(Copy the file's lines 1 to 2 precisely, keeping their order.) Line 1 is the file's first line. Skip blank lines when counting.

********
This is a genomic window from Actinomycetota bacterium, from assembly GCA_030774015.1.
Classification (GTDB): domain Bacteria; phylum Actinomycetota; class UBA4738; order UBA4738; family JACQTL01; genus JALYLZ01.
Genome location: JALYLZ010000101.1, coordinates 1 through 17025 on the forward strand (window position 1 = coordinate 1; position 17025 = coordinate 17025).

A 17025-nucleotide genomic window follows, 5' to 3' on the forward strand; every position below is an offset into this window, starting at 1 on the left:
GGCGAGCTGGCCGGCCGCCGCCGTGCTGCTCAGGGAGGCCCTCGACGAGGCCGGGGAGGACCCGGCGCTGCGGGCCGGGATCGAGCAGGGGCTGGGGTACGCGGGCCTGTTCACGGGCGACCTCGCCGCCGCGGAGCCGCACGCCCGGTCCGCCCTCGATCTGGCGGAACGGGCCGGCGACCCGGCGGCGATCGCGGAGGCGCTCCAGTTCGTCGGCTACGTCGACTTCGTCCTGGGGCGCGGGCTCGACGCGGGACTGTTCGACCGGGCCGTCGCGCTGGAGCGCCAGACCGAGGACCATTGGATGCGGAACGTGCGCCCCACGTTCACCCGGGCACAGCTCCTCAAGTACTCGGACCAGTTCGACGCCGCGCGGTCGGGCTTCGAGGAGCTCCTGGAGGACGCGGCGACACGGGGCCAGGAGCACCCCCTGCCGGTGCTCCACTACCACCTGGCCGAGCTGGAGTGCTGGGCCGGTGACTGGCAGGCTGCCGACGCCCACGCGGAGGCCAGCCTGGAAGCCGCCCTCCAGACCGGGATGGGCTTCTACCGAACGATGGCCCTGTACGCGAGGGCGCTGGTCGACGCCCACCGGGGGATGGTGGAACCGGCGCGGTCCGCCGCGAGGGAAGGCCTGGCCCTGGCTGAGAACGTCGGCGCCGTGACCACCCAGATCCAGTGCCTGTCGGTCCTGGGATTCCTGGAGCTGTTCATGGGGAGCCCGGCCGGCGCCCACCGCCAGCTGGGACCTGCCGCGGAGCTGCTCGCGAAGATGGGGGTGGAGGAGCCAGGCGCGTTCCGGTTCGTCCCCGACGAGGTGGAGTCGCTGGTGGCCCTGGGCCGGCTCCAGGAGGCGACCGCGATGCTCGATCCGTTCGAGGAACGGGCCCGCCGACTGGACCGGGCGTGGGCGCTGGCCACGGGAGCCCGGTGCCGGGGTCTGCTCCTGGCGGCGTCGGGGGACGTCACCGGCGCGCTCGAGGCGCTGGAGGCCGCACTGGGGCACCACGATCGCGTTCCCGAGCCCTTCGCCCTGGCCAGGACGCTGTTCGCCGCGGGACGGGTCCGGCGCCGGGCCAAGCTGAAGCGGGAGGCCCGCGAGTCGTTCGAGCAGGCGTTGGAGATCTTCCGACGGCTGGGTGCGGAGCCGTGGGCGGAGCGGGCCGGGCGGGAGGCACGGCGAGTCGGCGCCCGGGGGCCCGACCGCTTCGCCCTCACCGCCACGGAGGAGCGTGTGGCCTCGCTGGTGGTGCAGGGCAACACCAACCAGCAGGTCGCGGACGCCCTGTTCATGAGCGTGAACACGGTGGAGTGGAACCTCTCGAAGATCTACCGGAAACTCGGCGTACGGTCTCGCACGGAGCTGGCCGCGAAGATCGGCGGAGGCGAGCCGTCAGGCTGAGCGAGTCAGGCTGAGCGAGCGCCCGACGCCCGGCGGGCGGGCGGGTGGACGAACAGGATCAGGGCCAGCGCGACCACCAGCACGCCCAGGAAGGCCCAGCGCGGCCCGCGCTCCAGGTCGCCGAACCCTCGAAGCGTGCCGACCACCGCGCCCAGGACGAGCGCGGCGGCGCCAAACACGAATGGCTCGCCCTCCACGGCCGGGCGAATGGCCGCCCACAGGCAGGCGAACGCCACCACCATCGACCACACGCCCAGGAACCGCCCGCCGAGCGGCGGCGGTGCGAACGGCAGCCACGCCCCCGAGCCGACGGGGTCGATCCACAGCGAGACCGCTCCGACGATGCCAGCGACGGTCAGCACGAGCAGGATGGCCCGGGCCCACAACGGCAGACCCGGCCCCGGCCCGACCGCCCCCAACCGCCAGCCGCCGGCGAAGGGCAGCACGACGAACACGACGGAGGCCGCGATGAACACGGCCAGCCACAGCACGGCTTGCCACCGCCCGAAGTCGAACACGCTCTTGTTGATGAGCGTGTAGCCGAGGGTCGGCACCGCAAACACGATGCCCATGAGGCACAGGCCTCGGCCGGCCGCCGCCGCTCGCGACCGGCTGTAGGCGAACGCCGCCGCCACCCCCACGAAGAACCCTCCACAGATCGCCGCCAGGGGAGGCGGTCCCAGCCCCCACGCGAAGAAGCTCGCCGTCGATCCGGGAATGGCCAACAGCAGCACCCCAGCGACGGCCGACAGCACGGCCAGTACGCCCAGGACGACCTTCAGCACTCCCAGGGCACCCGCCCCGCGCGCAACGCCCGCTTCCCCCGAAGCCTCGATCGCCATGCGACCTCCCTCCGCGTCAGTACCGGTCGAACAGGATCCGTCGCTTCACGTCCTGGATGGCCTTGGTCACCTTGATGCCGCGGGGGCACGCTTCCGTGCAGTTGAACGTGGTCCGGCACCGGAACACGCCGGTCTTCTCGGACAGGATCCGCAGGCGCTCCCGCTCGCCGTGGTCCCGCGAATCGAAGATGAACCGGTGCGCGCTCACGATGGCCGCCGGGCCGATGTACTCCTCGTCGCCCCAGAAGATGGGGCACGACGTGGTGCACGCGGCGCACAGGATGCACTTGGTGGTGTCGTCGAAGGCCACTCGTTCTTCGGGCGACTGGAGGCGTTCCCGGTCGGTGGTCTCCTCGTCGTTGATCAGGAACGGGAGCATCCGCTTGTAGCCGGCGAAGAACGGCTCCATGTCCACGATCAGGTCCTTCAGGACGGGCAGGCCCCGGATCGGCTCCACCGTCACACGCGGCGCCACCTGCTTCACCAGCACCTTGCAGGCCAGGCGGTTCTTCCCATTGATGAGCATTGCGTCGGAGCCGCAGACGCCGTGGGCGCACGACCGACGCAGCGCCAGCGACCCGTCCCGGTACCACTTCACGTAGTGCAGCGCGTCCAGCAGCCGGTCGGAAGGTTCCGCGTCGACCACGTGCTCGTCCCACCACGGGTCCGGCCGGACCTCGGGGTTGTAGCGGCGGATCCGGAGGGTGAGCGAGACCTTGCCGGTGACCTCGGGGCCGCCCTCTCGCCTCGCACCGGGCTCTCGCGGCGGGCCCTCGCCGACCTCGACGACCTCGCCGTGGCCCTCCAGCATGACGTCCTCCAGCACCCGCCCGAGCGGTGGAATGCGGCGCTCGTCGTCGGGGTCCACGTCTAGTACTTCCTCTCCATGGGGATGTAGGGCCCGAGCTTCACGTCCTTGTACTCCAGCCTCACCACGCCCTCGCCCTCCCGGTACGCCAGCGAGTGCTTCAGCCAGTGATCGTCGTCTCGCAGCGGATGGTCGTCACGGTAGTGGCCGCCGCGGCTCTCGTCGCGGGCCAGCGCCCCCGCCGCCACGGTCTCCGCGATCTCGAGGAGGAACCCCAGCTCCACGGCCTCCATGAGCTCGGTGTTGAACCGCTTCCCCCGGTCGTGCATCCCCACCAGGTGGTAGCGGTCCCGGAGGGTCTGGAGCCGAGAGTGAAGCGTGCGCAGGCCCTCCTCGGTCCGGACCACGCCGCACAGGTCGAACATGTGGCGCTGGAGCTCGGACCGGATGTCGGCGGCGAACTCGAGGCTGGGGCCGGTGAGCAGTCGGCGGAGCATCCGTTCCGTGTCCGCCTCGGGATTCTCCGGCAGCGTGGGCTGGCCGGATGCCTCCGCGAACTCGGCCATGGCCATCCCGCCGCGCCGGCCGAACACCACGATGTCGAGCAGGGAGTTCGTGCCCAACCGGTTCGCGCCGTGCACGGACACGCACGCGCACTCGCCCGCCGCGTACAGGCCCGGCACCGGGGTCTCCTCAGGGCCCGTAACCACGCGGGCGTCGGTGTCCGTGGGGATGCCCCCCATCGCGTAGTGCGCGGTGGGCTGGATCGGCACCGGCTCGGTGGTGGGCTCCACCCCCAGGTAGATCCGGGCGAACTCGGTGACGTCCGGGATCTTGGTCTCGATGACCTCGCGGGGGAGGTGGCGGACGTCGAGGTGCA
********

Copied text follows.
This is a genomic window from Actinomycetota bacterium, from assembly GCA_030774015.1.
Classification (GTDB): domain Bacteria; phylum Actinomycetota; class UBA4738; order UBA4738; family JACQTL01; genus JALYLZ01.